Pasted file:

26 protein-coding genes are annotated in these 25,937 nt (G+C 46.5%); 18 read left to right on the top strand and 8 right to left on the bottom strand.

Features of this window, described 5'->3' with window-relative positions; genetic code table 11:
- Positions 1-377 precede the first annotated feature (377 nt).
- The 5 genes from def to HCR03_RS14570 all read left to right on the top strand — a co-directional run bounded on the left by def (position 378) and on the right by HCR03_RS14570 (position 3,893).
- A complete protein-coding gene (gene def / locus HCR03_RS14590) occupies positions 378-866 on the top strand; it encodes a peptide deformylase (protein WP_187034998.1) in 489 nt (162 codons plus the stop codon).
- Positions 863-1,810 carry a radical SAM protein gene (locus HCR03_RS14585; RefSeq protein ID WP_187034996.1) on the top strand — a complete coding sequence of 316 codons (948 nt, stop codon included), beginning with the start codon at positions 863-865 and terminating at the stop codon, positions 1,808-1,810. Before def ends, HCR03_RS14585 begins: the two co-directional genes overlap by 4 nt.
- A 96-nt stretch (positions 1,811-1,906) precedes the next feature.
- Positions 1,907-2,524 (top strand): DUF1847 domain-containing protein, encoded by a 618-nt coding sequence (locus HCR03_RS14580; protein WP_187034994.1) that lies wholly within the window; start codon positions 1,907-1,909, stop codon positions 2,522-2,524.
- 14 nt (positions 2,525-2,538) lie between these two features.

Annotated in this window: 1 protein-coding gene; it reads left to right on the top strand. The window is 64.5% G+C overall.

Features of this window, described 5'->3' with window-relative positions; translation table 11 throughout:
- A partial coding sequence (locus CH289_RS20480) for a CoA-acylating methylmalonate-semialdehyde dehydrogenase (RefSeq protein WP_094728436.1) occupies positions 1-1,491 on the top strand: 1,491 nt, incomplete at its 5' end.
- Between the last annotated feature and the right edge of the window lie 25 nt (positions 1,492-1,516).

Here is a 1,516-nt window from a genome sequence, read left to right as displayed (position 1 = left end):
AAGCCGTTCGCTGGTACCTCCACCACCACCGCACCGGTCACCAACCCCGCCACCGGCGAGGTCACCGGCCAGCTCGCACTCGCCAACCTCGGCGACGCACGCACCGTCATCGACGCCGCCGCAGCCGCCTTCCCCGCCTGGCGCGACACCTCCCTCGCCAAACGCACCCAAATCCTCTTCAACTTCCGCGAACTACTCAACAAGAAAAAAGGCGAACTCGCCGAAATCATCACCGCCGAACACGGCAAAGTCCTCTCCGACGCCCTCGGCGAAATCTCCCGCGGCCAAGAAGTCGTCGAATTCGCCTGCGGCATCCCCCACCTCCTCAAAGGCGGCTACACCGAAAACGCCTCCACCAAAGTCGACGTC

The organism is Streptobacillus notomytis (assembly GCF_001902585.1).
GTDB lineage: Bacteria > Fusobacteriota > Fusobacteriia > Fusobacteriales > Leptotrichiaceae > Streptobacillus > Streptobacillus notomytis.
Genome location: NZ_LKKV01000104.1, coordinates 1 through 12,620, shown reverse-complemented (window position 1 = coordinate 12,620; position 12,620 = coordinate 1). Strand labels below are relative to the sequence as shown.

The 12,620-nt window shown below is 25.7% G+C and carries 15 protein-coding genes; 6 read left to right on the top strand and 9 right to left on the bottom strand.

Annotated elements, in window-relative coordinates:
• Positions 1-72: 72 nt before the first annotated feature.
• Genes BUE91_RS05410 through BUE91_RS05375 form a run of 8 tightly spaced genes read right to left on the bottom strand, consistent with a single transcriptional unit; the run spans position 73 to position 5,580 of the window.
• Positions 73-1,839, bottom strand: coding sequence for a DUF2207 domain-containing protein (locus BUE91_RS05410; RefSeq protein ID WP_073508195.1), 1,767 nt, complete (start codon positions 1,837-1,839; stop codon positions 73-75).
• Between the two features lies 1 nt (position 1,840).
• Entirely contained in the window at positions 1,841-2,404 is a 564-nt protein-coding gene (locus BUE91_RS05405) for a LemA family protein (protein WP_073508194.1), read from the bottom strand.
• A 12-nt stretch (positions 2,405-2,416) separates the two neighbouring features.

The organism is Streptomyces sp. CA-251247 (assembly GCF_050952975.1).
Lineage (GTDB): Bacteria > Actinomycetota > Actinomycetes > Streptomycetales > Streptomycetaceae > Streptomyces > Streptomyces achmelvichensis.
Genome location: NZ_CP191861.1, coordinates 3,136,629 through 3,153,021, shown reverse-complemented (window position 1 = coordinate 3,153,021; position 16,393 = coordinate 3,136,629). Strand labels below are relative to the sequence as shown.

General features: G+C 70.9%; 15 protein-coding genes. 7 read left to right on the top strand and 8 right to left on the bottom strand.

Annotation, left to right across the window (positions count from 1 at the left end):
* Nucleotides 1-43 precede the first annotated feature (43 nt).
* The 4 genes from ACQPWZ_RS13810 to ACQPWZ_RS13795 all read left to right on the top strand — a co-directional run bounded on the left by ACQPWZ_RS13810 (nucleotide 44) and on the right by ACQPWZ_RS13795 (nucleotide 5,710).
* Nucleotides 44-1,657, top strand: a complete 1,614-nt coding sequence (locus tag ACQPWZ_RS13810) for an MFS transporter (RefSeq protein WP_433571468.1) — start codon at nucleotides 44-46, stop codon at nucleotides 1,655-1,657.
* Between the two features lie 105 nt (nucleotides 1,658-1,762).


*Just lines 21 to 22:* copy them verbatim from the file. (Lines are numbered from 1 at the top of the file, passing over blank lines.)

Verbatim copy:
• Positions 1-72: 72 nt before the first annotated feature.
• Genes BUE91_RS05410 through BUE91_RS05375 form a run of 8 tightly spaced genes read right to left on the bottom strand, consistent with a single transcriptional unit; the run spans position 73 to position 5,580 of the window.